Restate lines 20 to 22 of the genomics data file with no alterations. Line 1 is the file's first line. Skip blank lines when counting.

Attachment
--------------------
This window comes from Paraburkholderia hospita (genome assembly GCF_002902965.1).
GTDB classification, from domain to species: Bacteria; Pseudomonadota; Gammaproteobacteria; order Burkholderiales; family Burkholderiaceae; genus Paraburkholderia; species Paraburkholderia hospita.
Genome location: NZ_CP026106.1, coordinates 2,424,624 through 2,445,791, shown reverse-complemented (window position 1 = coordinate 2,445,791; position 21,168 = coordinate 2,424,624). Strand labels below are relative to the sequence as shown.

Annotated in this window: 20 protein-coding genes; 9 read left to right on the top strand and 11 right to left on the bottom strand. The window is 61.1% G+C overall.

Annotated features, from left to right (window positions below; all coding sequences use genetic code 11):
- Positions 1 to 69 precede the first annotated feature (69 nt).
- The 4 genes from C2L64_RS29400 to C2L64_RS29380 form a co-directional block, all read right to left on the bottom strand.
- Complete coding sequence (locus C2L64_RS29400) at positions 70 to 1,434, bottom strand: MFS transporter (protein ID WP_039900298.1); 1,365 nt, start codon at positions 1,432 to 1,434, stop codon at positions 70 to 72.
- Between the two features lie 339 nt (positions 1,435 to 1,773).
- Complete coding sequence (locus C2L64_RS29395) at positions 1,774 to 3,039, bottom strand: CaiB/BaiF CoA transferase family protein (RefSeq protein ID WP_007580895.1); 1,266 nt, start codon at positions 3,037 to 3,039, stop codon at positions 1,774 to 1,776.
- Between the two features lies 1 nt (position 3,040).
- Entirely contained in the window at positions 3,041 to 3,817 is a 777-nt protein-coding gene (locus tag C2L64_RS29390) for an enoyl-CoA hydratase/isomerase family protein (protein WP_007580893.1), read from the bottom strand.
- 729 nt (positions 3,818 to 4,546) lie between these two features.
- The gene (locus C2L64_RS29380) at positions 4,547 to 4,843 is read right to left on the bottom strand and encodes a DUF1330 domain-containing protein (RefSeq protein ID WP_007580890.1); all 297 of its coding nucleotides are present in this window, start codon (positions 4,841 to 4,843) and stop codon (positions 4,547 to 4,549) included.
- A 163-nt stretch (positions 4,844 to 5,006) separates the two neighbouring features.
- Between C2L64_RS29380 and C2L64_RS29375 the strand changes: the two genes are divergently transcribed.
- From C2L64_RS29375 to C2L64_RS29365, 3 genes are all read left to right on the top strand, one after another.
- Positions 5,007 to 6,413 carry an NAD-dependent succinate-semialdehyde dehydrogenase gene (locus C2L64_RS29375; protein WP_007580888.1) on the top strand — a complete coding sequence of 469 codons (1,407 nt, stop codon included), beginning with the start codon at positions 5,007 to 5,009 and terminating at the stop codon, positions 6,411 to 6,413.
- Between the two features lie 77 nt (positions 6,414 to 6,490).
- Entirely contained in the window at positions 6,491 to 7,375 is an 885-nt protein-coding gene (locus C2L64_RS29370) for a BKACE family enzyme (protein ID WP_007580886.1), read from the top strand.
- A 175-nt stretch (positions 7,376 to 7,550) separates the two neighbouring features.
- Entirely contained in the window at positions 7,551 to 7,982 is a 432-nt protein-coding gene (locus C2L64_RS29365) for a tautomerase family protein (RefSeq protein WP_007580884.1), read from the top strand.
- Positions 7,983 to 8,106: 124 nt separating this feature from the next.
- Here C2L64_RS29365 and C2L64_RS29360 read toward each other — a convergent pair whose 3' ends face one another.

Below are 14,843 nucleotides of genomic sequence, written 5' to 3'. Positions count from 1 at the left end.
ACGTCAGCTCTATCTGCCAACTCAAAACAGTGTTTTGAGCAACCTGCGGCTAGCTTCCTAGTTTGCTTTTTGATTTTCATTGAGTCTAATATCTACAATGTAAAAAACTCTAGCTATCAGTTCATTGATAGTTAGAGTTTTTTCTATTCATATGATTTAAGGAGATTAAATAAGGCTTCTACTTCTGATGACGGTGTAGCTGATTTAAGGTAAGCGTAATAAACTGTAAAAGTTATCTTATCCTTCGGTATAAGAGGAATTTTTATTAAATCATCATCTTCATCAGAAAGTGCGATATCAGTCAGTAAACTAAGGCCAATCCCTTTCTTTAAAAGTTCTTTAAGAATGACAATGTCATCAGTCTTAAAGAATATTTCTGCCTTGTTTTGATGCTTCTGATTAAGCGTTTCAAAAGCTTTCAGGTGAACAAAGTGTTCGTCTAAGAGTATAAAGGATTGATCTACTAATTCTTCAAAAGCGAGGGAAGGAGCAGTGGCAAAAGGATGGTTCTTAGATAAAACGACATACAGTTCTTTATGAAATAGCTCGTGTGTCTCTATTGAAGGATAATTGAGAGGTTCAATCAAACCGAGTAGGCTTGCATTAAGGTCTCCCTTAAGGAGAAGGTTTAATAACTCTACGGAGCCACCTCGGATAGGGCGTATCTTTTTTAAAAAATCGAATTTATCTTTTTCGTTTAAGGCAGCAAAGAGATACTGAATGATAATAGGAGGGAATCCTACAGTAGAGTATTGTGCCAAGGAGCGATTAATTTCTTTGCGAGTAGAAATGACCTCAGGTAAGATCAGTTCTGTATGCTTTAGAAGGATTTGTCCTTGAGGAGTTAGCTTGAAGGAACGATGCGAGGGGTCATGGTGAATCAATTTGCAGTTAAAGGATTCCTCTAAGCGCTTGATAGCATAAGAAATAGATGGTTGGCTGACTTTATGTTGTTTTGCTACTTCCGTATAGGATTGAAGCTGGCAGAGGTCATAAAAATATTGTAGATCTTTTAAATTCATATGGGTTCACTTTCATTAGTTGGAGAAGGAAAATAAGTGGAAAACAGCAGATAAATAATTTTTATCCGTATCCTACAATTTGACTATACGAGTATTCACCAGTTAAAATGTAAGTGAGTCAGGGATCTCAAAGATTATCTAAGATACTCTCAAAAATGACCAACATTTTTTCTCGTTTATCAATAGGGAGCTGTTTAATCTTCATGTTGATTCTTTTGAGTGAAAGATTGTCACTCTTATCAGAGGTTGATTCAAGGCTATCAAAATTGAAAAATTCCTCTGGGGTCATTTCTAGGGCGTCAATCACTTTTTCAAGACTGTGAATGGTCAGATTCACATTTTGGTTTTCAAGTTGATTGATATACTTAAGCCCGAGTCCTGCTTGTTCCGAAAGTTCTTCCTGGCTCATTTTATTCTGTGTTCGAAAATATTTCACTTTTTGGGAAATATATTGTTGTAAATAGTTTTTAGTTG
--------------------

- Entirely contained in the window at positions 6,491 to 7,375 is an 885-nt protein-coding gene (locus C2L64_RS29370) for a BKACE family enzyme (protein ID WP_007580886.1), read from the top strand.
- A 175-nt stretch (positions 7,376 to 7,550) separates the two neighbouring features.
- Entirely contained in the window at positions 7,551 to 7,982 is a 432-nt protein-coding gene (locus C2L64_RS29365) for a tautomerase family protein (RefSeq protein WP_007580884.1), read from the top strand.